: Short for Drop
ital, that big, fancy letter at the beginning of the page or paragraph with the text wrapped around it. Most of the dropcap fonts lack numbers and punctuation and many lack lower case letters as well. They are not suitable for body text and the extra characters could make the font prohibitively large. Use Font Compare
to see if the font has what you need.
Installation: Just like any other TrueType font. All the fonts are in zip files, which can be opened with WinZip or most other archivers. Install the .ttf file using Start/ Settings/ Control Panel/ Fonts/ File/ Install New Font. A certain amount of restraint is recommended. Windows can go a bit weird when there are too many fonts installed. How many is too many? Probably depends on your machine. At the moment, I have 403 and Windows 98SE is perfectly happy. The 128 megs of RAM might have something to do with it. About 300 was the trouble spot on my old P133 running Windows 95. Also a single large font can cause problems. I once had to remove a 900k monster because Windows was upset. That was on the old machine, though.
To Fonts folder or not to Fonts folder: If you are running Windows 95, then install them to the Windows/Fonts folder because the registry font key is limited to 64K. The font name and full path to the font, if it is not in the Fonts folder, is stored within that key. Shorter path = more fonts. I'm not sure about other Windows versions.
The arguement for storing fonts elsewhere is that it is easier to install a batch for a project. Uninstalling them can be another matter unless you have a font manager that supports Font Groups, like Bitstream Font Navigator, that comes with WordPerfect and CorelDraw. If you don't, you have to dig through the Fonts folder anyway. Also, this only works if you projects go away afterwards. Mine don't. They get added to. Bits are used in other projects. Sometimes people want a copy six months later. I just dump the fonts in the Fonts folder and mostly leave them there.
Print: Any good word processor has a drop cap option. I find that the fonts where the letters are pretty much square fit best in the space provided, but you can usually tinker with the formatting and get any of them to fit. With all of these fonts to choose from, you should be able to find one that will make your page a work of art.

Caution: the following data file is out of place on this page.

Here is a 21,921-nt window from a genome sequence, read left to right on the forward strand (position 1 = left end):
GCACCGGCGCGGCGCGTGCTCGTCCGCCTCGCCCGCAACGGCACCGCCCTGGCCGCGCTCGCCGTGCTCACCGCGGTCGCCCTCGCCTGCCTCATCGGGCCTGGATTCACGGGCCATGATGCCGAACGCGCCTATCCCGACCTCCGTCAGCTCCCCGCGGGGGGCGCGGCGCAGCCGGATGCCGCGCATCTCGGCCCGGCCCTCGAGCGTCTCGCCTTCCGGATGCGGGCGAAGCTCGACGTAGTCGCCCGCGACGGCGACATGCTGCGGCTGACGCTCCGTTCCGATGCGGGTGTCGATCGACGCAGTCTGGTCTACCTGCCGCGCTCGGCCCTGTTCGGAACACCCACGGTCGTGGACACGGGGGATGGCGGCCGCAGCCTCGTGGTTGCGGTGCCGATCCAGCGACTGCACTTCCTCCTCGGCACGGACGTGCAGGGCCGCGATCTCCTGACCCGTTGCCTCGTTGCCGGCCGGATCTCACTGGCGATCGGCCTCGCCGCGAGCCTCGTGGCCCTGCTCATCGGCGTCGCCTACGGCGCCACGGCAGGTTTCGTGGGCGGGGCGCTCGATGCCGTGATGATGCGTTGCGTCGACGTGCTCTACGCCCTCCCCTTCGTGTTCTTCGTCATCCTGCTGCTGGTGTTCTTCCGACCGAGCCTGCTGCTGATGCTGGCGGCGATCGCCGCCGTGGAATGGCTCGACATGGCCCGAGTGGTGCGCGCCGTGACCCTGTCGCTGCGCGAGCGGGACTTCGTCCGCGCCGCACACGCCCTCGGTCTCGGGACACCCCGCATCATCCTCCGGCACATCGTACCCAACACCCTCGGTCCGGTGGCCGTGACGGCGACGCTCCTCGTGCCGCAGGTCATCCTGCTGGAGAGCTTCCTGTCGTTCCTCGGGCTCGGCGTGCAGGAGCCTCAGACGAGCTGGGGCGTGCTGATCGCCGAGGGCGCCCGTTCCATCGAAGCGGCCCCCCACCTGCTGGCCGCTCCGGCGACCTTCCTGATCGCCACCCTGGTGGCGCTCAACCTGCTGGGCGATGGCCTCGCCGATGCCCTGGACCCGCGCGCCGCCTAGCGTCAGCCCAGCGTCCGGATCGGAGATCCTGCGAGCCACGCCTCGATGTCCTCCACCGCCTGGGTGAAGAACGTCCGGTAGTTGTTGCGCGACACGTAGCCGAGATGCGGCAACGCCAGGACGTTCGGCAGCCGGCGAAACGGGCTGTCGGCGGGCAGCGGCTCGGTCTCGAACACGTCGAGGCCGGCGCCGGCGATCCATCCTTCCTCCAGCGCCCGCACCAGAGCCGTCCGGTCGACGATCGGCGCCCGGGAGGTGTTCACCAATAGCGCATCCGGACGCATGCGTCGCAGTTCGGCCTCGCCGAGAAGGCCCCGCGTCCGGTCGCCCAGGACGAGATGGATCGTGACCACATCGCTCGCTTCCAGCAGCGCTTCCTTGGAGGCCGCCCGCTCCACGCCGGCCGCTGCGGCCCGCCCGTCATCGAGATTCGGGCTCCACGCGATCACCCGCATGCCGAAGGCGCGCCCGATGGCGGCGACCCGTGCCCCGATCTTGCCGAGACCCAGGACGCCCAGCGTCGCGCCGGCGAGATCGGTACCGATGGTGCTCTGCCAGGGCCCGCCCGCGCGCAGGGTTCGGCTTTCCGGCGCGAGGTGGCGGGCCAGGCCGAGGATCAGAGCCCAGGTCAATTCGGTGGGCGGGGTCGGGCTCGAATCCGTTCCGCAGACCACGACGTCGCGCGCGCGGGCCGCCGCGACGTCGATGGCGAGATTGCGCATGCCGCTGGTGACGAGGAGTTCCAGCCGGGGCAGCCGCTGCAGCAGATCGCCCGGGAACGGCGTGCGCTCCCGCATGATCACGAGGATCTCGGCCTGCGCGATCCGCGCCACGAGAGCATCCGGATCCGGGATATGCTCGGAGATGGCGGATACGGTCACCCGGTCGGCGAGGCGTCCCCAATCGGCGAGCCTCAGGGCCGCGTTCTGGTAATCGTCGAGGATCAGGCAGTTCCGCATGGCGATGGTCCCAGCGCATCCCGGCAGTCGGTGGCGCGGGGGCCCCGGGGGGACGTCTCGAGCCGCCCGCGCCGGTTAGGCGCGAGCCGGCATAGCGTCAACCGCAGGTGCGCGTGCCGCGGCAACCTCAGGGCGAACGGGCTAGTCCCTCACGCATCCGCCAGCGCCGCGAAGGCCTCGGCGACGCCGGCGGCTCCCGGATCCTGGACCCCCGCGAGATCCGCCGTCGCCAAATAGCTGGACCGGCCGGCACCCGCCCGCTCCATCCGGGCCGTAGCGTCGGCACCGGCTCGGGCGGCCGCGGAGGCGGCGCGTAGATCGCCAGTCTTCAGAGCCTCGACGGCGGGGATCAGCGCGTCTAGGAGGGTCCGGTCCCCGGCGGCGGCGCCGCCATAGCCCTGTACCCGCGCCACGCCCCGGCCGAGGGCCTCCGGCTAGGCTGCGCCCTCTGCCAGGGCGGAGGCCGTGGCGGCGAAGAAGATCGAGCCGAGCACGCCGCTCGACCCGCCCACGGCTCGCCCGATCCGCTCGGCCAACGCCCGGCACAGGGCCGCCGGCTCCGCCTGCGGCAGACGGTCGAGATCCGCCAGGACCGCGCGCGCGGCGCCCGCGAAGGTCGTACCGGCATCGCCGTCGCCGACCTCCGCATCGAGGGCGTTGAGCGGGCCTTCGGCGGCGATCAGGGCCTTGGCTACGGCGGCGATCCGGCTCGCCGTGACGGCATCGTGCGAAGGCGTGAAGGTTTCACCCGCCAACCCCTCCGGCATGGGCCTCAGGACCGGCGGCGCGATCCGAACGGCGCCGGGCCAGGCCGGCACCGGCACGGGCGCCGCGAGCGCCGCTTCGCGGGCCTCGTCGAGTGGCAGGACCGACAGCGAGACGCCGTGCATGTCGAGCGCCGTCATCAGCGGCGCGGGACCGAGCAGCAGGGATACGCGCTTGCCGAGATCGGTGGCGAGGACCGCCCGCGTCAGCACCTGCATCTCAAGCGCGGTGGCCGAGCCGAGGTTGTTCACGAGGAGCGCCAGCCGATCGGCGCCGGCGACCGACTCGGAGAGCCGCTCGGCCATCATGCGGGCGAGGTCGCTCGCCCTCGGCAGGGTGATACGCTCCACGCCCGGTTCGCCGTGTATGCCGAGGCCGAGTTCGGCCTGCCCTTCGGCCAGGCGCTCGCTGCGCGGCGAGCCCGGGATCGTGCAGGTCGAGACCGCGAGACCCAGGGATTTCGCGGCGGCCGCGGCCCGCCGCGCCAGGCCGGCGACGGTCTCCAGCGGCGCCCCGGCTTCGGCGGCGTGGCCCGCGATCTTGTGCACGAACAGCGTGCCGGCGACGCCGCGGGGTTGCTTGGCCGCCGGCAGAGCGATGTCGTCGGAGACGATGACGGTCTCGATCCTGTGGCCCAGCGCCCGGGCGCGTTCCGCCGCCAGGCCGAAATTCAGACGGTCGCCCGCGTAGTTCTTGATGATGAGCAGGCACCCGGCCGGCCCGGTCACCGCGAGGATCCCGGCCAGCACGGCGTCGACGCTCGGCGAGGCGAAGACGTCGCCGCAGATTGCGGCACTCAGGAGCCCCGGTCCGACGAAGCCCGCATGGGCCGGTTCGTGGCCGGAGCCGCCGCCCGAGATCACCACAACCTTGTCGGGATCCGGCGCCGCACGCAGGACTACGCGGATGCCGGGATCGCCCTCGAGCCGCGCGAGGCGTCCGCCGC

If you want the dropcap to look right, don't use some ratty old cartridge that you have refilled yourself. The nozzle plate wears out and the lines get fuzzy, turning the artistic dropcap into an unsightly blob.
both offer quality cartridges at 50% to 70% off with free shipping.
is a bit cheaper for my HP 694. Runs about half of the best price in my area. Both places seem to be practically giving away Epson and Canon cartridges, though. Why not HP?
Dropcaps on the Web: Not with these fonts. The only way a font will appear on a Web page is if it is installed on the user's computer. Obviously, there are a lot of installed fonts on a lot of computers, but you have to specify the font or fonts with face="font name". You can have a comma separated list within the quotes and Windows will go down the list and display the first one it finds, but there is no telling whether it will find any of them. For Windows computers, the only reliable fonts are:
Times New Roman
Comic Sans MS
For other operating systems, you are reduced to Times New Roman and Arial, because, while just about any machine can furnish a serif font or a sans serif font, Comic Sans MS and Wingdings are installed by Windows and may not have an equivalent in Mac OS, UNIX, etc.
The good news is, there is a way to fake it. That big red T at the beginning or the paragraph was produced by increasing the font size, changing the color and changing the font to Times New Roman, instead of Arial like the rest of the page. All of this can be accomplished with plain, old, universally supported HTML. The cap can't be made to drop as in a word processor, but at least it can be made decorative. Take a closer look at the spacing between the first and second lines of this paragraph, though. Browsers adjust line spacing according to the largest letter in the line, so you have to find something you can live with.
Another method is to use a small image of the desired letter and stick it at the beginning of a paragraph. The down side is that it slows down page loading and you have to be a lot more careful about formatting the page or the image may end up some place it is not supposed to. It is worthwhile in some cases, though, because an artistic and well chosen drop cap can really add pizzaz to the page.
The third method is Cascading Style Sheets. The catch is that the only browsers that really support CSS are Internet Explorer and Netscape 6.1. Earlier versions of Netscape don't, and accord to my server logs, version 4.x is still out there. That means that some browsers can be confronted with a page that doesn't load or looks like the dog's breakfast if it does. MS FrontPage and CSS have produced a lot of dysfunctional Web sites.